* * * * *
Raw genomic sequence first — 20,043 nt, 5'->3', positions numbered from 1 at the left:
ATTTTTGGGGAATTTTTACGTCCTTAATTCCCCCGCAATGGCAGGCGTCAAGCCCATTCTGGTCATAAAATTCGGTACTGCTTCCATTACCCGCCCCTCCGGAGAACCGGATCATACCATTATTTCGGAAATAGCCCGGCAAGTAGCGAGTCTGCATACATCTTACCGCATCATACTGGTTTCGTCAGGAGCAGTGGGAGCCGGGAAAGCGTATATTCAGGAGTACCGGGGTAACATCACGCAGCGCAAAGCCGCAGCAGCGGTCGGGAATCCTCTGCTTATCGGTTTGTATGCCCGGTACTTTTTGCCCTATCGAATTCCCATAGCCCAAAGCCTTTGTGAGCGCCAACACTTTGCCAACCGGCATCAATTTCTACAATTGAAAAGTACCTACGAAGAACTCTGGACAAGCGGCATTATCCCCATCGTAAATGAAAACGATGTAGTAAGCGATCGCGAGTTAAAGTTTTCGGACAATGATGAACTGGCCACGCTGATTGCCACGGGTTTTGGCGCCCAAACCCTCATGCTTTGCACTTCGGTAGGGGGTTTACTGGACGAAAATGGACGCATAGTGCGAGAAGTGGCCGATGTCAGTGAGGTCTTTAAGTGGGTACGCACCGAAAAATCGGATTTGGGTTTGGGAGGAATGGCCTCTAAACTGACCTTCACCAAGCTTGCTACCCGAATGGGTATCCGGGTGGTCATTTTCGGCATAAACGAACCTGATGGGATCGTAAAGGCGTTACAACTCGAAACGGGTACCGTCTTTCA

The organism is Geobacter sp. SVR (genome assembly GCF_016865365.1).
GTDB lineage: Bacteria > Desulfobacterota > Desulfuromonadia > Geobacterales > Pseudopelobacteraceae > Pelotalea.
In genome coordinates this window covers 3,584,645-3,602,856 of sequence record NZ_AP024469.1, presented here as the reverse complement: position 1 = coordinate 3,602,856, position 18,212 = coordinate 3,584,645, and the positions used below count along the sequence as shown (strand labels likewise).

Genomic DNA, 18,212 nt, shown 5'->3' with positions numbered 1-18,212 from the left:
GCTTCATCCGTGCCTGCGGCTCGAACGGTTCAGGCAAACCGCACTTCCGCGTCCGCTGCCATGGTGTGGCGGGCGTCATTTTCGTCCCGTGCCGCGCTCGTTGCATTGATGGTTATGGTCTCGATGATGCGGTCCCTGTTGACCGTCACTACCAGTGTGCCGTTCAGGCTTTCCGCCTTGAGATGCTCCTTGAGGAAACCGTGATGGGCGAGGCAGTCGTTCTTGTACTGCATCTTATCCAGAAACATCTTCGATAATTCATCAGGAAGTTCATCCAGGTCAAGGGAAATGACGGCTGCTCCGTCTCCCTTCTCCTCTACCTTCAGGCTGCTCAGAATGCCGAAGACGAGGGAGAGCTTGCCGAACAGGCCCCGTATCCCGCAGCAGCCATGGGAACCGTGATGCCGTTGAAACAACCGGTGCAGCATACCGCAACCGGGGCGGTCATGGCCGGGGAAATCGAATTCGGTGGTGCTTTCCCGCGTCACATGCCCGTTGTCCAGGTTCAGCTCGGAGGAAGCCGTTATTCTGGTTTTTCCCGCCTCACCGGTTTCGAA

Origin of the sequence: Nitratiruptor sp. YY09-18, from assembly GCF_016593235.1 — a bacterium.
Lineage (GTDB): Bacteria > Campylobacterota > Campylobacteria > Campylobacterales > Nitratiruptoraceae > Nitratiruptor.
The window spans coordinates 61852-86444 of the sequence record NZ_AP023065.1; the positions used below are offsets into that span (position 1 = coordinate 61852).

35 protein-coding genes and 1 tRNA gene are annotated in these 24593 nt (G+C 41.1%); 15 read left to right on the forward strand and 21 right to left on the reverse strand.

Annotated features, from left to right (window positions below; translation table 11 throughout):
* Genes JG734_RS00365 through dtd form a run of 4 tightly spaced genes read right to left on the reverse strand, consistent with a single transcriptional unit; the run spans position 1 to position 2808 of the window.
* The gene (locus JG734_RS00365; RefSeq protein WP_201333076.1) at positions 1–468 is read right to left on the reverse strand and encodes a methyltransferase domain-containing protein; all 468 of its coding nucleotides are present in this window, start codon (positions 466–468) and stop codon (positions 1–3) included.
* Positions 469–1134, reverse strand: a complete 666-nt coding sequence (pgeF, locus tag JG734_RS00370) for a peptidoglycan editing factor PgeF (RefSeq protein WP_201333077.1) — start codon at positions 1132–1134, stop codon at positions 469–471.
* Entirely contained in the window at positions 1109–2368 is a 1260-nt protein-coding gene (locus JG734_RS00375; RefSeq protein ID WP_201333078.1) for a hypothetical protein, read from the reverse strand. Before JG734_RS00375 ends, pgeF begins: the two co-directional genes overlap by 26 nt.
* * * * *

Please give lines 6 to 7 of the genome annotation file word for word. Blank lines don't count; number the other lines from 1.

Genomic DNA, 18,212 nt, shown 5'->3' with positions numbered 1-18,212 from the left:
GCTTCATCCGTGCCTGCGGCTCGAACGGTTCAGGCAAACCGCACTTCCGCGTCCGCTGCCATGGTGTGGCGGGCGTCATTTTCGTCCCGTGCCGCGCTCGTTGCATTGATGGTTATGGTCTCGATGATGCGGTCCCTGTTGACCGTCACTACCAGTGTGCCGTTCAGGCTTTCCGCCTTGAGATGCTCCTTGAGGAAACCGTGATGGGCGAGGCAGTCGTTCTTGTACTGCATCTTATCCAGAAACATCTTCGATAATTCATCAGGAAGTTCATCCAGGTCAAGGGAAATGACGGCTGCTCCGTCTCCCTTCTCCTCTACCTTCAGGCTGCTCAGAATGCCGAAGACGAGGGAGAGCTTGCCGAACAGGCCCCGTATCCCGCAGCAGCCATGGGAACCGTGATGCCGTTGAAACAACCGGTGCAGCATACCGCAACCGGGGCGGTCATGGCCGGGGAAATCGAATTCGGTGGTGCTTTCCCGCGTCACATGCCCGTTGTCCAGGTTCAGCTCGGAGGAAGCCGTTATTCTGGTTTTTCCCGCCTCACCGGTTTCGAA